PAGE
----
Via Democrat and Chronicle
Celebration of Hispanic Heritage Month may have recently ended, but there are ample reasons to appreciate the presence of this growing segment of the region’s population year-round.
Foremost, Hispanics are adding to this community’s cultural richness. In Rochester alone, nearly 35,000 residents or 16 percent of the city’s population identified themselves as Hispanic or Latino in the 2010 U.S. Census. Hispanics in this region come from Puerto Rico and Spanish-speaking countries such as Spain, Mexico and the Dominican Republic.
As the number of Latinos and Hispanics increase here, so have their political and economic influence. Just a few examples of leaders include city schools Superintendent Bolgen Vargas, school board members Jose Cruz and Melisza Campos, City Councilwoman Jackie Ortiz and businessman Sergio Esteban, who was recently honored as Hispanic Businessperson of the Year.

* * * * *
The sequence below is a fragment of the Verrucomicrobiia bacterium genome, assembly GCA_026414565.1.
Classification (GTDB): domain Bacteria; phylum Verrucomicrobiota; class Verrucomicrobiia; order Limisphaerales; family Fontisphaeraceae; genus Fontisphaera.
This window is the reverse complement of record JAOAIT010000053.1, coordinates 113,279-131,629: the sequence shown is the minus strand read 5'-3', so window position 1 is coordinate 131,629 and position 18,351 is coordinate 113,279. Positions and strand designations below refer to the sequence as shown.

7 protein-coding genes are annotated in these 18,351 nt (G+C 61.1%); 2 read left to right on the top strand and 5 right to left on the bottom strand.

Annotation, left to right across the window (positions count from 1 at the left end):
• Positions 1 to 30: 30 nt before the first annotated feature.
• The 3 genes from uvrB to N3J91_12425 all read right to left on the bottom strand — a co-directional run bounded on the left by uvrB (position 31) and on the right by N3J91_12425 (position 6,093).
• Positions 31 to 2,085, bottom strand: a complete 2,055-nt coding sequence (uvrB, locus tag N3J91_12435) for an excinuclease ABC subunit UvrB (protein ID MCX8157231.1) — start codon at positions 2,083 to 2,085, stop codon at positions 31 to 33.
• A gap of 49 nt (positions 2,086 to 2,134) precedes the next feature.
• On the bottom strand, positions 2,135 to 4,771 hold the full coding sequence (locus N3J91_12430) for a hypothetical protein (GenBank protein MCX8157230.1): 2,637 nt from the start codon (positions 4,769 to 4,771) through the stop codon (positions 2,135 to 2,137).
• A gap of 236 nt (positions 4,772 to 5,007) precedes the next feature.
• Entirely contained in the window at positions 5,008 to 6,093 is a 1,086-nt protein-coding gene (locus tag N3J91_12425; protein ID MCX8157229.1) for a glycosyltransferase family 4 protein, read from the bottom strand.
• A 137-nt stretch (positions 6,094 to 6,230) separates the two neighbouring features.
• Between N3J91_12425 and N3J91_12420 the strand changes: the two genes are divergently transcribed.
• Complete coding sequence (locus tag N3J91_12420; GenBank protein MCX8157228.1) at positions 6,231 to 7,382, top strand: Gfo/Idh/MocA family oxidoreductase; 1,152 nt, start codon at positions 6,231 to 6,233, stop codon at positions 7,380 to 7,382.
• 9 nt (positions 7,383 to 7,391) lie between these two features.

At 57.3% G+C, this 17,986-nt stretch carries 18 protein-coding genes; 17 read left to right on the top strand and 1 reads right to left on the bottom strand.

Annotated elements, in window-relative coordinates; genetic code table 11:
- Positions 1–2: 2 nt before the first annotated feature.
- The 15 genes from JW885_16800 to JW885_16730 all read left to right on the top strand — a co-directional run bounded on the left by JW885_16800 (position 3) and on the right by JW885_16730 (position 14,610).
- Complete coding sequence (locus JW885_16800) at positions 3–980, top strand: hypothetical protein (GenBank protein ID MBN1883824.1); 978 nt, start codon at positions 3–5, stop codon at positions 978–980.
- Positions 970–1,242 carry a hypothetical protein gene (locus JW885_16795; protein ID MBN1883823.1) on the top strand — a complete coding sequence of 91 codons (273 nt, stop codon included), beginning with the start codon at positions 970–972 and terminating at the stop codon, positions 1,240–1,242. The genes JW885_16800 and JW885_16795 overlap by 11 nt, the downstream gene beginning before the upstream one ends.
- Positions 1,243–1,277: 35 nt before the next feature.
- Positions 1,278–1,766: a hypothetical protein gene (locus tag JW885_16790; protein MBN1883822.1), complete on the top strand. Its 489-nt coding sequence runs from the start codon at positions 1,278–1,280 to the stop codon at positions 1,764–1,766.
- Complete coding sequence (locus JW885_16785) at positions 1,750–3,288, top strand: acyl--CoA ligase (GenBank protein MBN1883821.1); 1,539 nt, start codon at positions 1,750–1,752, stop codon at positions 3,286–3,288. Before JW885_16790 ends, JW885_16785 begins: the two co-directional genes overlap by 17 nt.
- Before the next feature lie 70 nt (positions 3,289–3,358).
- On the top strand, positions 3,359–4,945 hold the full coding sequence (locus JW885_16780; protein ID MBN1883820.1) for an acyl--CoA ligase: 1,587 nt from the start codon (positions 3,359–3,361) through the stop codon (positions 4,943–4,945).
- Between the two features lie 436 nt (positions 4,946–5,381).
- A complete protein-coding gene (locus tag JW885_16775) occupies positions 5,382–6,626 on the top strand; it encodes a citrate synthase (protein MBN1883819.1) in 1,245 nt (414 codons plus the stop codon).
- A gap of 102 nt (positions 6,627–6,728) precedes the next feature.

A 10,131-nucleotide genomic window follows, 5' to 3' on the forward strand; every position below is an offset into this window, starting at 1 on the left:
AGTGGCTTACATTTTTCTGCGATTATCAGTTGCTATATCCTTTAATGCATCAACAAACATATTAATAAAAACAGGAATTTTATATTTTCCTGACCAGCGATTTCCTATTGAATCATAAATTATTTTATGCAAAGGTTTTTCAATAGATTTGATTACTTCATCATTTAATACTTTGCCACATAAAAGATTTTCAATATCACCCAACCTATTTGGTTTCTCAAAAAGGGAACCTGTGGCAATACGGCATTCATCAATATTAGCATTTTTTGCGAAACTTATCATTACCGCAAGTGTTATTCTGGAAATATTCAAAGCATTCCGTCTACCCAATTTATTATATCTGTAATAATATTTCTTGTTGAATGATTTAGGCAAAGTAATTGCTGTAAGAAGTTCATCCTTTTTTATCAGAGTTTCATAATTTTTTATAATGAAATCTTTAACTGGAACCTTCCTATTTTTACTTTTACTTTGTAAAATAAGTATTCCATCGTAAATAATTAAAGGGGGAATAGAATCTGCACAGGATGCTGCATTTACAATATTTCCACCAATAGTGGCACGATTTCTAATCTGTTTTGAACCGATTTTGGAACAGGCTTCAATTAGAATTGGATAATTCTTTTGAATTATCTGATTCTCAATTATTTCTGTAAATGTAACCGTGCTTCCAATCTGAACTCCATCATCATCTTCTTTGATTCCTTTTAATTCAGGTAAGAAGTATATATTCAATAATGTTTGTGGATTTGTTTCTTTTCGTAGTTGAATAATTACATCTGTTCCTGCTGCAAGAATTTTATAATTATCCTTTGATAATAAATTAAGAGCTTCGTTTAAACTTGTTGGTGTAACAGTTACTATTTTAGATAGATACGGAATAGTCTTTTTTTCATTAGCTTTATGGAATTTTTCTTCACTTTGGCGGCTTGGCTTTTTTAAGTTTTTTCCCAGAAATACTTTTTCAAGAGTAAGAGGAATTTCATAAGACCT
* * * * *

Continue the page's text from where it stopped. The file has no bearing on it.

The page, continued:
It’s instructive, too, that both President Obama and challenger Mitt Romney have been actively going after the Latino vote, particularly in the swing states.
Meantime, cities such as Cleveland, Pittsburgh, Baltimore and Allentown, Pa., have mounted aggressive campaigns to recruit Hispanics to their communities, which have been losing population for decades.
Global Cleveland, that city’s economic development agency, is seeking to boost the Northeast Ohio region’s population by 100,000 over the next decade and believes it can be successful by targeting Hispanic professionals and tradespeople in particular. Cleveland lost 17 percent of its population in the last decade alone.
In Pittsburgh, Hispanics within a 300-mile radius are being targeted by the city with offers of $40,000 college scholarships to move there. With one of the largest Hispanic communities outside of New York City, Rochester continues to be viewed by this population as a desirable destination. Indeed, that’s worth celebrating, and not just during Hispanic Heritage Month.